You make it a point to schedule annual physicals. You probably see your dentist at least twice a year. Yet eye exams don’t seem to be part of these regular checkups.

The problem is it’s easy to take your eye health for granted. Unless you experience an obvious issue with your vision, many eye conditions go unnoticed for a long time. This is precisely why seeing an ophthalmologist consistently is critical for overall health. A comprehensive eye exam checks for visual acuity, alignment, and movement and detects possible eye diseases or underlying health conditions.

If you’re on the fence as to whether or not you’re due for an eye exam, ask yourself the following questions:

1. Do you remember when your last eye exam was?

If you can’t pinpoint the specific date of your last eye exam, then it’s safe to conclude that it’s been a while since you last got your eye checked. Remember, many eye diseases have subtle symptoms that gradually get worse. Getting your eyes checked regularly can help make sure that potential eye conditions are detected early and get treated as soon as possible.

Some eye conditions to take note of are:

  • Cataracts: Clouding in the lenses in your eye can lead to vision loss.
  • Diabetic retinopathy: Damage to blood vessels in the back of your eyes due to diabetes, which can ultimately cause blindness.
  • Glaucoma: A degenerative disease that causes damage to your optic nerves.
  • Age-related macular degeneration: The gradual loss of tissues in your eyes that use light to see.

2. Do you have a high risk for eye diseases?

Certain conditions can increase your risk of developing serious eye diseases. Early detection can help prevent or even delay progression, but some conditions are actually out of your control.

If you fall into any of the following categories, be sure to get your eyes checked regularly:

  • You have a family history of eye disease, specifically the condition mentioned above.
  • You are African-American or Mexican-American.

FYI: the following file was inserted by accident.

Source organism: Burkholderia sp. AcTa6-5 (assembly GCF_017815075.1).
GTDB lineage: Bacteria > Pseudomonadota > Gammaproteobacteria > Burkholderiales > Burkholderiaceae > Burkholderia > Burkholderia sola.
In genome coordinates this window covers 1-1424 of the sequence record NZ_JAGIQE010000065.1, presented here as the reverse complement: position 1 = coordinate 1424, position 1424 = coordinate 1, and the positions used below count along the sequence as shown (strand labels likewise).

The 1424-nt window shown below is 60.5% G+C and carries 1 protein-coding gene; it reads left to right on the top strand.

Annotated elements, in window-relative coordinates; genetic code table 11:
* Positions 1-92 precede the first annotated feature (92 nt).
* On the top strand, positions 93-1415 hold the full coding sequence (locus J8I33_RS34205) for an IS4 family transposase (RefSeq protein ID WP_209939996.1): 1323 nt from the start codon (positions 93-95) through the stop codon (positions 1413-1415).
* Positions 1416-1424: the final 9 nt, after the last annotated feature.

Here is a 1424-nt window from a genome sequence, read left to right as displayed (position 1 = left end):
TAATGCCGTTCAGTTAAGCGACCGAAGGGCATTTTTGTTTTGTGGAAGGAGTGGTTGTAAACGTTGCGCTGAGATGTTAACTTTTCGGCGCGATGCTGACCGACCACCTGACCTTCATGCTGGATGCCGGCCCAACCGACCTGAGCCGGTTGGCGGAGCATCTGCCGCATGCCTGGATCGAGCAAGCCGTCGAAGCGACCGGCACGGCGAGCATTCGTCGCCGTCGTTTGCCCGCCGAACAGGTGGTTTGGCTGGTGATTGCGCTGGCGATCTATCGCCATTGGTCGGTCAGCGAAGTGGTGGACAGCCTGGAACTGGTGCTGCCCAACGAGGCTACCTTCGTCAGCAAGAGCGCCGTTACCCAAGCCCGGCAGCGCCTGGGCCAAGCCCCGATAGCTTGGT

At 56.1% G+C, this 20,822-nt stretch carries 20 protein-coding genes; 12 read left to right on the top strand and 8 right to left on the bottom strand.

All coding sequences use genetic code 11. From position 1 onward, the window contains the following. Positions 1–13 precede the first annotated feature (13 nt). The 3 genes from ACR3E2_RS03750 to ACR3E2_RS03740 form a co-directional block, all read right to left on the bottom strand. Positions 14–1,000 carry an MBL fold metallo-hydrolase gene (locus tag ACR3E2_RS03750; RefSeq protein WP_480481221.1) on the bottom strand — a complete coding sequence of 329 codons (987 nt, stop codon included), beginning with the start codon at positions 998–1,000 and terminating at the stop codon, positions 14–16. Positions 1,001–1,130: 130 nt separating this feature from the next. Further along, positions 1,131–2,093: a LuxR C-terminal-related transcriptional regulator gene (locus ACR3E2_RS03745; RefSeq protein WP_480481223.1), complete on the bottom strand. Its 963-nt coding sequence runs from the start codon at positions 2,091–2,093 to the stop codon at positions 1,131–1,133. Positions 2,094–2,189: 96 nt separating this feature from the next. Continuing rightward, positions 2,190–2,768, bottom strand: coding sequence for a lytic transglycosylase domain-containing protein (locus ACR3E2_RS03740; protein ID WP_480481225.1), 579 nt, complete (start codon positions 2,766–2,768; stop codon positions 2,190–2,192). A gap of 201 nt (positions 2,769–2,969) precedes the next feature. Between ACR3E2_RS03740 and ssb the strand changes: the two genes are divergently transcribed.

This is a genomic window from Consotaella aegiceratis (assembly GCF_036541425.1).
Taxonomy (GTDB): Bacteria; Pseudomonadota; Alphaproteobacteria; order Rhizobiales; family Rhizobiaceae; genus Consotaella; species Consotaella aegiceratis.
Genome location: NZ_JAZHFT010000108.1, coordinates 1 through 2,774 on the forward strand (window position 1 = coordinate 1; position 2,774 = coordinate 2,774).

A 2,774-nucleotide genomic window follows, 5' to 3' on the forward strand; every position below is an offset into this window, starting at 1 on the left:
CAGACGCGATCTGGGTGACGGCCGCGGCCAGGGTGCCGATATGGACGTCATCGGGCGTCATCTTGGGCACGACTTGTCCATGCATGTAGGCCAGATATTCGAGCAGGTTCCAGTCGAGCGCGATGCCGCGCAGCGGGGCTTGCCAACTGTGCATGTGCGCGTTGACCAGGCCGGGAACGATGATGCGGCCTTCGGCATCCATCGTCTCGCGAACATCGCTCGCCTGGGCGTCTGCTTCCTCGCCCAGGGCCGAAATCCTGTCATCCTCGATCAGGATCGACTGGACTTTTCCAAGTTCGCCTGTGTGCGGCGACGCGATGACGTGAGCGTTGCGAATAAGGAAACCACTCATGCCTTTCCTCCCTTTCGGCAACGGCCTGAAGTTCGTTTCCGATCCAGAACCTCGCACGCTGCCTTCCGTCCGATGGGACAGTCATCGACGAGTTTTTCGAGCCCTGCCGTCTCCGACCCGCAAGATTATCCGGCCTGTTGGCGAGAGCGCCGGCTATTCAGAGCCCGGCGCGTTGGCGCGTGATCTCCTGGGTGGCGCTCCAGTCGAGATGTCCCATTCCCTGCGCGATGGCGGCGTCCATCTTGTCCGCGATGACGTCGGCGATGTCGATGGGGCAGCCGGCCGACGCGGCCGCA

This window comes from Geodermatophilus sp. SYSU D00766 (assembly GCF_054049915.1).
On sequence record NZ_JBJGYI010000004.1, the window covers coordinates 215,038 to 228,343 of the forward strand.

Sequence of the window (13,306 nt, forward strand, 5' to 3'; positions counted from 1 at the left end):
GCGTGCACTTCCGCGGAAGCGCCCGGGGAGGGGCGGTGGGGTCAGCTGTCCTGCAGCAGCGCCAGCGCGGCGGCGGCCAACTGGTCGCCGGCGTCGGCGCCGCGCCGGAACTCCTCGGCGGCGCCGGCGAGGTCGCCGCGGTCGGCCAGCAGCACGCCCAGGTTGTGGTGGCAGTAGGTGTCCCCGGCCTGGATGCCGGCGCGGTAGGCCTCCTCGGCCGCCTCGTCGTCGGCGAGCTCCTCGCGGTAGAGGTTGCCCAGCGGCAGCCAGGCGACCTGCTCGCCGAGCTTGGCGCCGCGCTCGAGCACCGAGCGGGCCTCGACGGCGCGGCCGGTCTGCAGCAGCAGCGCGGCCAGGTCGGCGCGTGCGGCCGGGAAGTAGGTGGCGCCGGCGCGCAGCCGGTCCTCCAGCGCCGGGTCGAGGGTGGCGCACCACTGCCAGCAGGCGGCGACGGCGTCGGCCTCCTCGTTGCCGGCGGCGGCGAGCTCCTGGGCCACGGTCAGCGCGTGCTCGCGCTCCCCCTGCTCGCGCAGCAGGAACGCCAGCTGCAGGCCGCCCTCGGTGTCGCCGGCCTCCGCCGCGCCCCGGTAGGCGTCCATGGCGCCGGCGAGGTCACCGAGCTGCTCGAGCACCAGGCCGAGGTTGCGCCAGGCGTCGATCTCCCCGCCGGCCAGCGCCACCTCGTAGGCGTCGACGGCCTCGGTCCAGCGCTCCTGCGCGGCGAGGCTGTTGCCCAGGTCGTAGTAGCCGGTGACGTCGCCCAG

• You suffer from diabetes
  • You have a job that’s visually demanding.
  • You wear contact lenses
  • You have had eye surgery.
  • You have experienced eye injury.
  • You have eyesight that continues to get worse over time.

3. Do you notice your vision getting worse?

If you notice that you’ve been squinting more often to read road signs or reading subtitles while watching TV is getting a little harder, it might be time to see your eye doctor.

Vision problems, especially if you notice that you need a new prescription for your glasses or contact lenses, can make it very hard to go about your daily routine. If you’re wearing the wrong grade, this can cause headaches due to eye strain.

4. Are you experiencing recurring eye problems?

No matter how mild, if you’re experiencing recurring eye issues, it’s best to get a specialist to look into it to determine the cause. 

Consider the following statistics: 1 million Americans get an eye infection that will require medical attention. Around 2.4 million Americans will suffer an eye injury as well. Pay attention to symptoms such as: 

  • Redness or draining
  • Eye pain
  • Double vision
  • Floaters
  • Halos
  • Flashes of light
  • Itchiness
  • Burning
  • Clear, watery discharge

 If you answered yes to any of these questions, it’s time. Get in touch with us immediately to schedule a thorough eye exam. Remember, staying on top of your eye health means ensuring clear, strong vision for years to come.